Ian Todd, founder of CSR Scotland and People Scotland, sets out how 2017 can be the year of inclusive sustainability, creating better aligned economic, social and environmental success for all in Scotland.
Although 2016 will rightly be forever etched in our memories as the year the Starman returned to the stars, it also looks destined to be remembered for a couple of fairly seismic political shifts: namely Brexit and Trump. For some, these changes bring despair and uncertainty, for others, hope and opportunity. Either way, many will be awaiting the emerging trends of 2017. While some will fixate on deciphering the rhetorical soundbites of political leaders, others will take leadership into their own hands, managing disruption by becoming hungrier for success, recognising the areas where the direction of change is inevitable.
It’s clear that one of these areas is corporate social responsibility (CSR) as a means to achieve inclusive sustainability or, "doing well by doing good". Does current CSR pass the 3 E test? that is, does it serve the Environment, the Economy and Everyone in Society?
Some developments over the past year, often missed in popular commentaries, paint a vivid picture of a world finally waking up to its sustainable future: over 190 nations have signed up to international agreements on sustainable development and climate change; renewables are not only outperforming fossil fuels globally, but investment is accelerating in one while disinvestment is accelerating in the other; global businesses and finances are coming on board; the circular (zero-waste) economy has emerged as a high-profile issue at the World Economic Forum.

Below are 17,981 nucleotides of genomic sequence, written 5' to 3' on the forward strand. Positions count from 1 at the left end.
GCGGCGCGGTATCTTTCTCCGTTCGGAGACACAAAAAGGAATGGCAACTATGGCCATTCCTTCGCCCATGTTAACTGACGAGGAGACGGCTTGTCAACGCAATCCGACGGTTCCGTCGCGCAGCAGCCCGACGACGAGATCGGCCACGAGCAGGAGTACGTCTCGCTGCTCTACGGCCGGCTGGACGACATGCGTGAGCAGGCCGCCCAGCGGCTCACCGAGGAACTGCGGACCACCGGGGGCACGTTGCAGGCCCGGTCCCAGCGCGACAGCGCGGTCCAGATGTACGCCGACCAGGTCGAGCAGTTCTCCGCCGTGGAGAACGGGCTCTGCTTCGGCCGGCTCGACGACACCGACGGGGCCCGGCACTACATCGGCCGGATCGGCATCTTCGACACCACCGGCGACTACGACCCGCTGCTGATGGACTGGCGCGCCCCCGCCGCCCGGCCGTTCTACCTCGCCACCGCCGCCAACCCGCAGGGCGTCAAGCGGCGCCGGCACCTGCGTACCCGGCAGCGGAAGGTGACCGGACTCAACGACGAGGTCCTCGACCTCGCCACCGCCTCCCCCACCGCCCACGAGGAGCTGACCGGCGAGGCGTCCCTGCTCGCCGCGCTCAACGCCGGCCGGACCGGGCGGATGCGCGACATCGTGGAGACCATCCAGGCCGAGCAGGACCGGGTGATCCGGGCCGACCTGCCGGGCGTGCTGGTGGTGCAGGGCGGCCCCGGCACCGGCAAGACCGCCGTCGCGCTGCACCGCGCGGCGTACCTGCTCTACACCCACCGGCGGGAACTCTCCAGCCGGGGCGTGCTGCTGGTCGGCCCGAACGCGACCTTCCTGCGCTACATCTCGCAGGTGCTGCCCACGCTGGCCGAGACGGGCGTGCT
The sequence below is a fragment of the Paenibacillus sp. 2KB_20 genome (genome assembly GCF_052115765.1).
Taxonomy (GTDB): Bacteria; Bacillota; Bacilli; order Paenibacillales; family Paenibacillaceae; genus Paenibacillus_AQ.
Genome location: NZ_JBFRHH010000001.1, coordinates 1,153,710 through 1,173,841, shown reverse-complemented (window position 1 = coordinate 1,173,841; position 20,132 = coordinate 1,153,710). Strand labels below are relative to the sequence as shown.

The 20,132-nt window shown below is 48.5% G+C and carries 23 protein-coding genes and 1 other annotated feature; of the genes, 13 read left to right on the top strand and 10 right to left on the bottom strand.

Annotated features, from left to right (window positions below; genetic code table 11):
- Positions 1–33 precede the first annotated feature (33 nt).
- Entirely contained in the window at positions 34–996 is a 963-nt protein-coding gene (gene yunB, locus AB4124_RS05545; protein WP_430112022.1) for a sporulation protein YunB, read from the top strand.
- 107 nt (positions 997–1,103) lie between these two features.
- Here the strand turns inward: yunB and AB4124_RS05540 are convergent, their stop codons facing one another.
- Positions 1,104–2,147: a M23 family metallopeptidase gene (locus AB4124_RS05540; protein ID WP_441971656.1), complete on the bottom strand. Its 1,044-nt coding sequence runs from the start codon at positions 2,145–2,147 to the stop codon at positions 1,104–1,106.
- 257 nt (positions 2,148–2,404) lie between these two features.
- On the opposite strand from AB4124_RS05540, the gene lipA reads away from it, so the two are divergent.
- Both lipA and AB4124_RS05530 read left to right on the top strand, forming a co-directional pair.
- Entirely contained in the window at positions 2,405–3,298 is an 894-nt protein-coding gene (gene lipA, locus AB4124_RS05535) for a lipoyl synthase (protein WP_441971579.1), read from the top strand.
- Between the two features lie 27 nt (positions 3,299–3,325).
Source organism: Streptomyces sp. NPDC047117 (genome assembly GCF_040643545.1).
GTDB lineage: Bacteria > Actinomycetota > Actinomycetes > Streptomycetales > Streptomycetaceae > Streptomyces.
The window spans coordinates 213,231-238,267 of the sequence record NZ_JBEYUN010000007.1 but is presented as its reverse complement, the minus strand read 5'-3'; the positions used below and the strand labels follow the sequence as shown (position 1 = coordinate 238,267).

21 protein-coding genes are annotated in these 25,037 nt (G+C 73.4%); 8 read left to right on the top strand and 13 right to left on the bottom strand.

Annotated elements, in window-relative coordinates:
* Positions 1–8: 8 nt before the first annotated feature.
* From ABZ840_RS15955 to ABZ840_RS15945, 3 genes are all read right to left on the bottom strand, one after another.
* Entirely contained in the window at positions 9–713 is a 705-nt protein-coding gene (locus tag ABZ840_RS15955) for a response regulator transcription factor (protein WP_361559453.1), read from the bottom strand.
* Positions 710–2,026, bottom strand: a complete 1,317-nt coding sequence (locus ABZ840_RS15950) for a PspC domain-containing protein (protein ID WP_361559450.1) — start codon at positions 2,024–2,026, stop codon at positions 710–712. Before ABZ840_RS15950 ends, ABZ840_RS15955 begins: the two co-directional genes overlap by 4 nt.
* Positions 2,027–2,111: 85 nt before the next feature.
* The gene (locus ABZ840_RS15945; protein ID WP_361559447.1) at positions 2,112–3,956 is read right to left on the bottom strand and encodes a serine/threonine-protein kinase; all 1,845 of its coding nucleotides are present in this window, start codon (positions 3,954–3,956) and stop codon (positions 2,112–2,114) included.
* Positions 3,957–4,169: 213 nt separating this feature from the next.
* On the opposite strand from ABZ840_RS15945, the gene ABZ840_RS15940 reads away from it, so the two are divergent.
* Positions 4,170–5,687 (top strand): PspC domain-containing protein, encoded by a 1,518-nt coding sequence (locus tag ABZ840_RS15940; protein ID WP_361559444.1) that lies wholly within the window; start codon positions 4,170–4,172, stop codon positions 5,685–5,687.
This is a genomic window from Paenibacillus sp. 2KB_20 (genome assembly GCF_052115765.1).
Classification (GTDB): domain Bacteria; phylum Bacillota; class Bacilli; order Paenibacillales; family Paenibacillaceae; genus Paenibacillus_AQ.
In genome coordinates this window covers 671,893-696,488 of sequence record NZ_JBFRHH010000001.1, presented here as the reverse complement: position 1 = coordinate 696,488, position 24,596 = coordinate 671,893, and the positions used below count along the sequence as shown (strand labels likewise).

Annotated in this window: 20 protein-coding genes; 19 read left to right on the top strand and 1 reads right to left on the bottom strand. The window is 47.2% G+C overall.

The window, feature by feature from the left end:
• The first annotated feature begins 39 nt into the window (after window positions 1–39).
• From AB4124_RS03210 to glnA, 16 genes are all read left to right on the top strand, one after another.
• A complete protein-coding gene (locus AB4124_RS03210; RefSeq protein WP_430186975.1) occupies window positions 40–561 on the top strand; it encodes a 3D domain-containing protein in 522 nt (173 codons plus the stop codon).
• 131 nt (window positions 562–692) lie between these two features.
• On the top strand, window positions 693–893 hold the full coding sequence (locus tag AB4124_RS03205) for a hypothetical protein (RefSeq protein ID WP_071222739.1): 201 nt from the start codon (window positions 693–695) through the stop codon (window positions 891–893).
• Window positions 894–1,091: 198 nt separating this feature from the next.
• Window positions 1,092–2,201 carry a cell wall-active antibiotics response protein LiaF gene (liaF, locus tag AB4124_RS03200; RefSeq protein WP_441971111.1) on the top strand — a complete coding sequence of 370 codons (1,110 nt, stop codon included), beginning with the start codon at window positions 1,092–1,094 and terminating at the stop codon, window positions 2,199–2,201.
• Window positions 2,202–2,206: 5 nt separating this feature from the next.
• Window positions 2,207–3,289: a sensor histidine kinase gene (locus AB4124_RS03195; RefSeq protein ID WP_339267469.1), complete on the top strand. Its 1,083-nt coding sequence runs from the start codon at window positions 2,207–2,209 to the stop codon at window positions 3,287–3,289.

It’s clear that, as we continue to develop the place for ethical businesses into the 21st Century, environment and human wellbeing are no-longer seen as issues in conflict or distracting attention from business growth and success; they are vital to it. Importantly, this shifting mind-set has emerged largely because companies globally are demonstrating that sustainability pays, and people are increasingly expecting them to be sustainable.
In Scotland, we are further ahead than most. The Scottish Government raised the bar on ambition of its already world-leading climate change targets to a 66% reduction in emissions by 2032, having met its 2020 targets 6 years ahead of schedule.
In addition Scotland was recently named one of the world’s top circular economy nations at the World Economic Forum in Davos and the Scottish Government has planted the Circular Economy concept at the very heart of economic and manufacturing strategies.
So how do we go further and quicker on our CSR journey to inclusive sustainability? How can we help businesses to innovate and prosper by taking advantage of the potential that sustainability offers?
Part of the answer might be to rethink the offering from CSR, helping to move it from compliance and risk into the business development sphere – for businesses to look at the environment through the lens of opportunity, not just responsibility.
Another part might be to take a fresh look at the mindset of collaboration within and across sectors, to accelerate the cultural shift required by identifying and encouraging the intrapreneurs within our organisations and entrepreneurs without; supporting those who innovate around challenge and opportunity.
What is certain is that throughout 2017 and going forward success in our endeavours will undoubtedly be more quickly realised when all of civic society works in true collaboration for mutual benefit. In doing so we will create better aligned economic, social and environmental success for the people of Scotland.
Ian Todd is founder of CSR Scotland and People Scotland, Trustee of the adoption services Charity Birthlink and a past member of the Executive committee of the Scottish Charity Finance Group.
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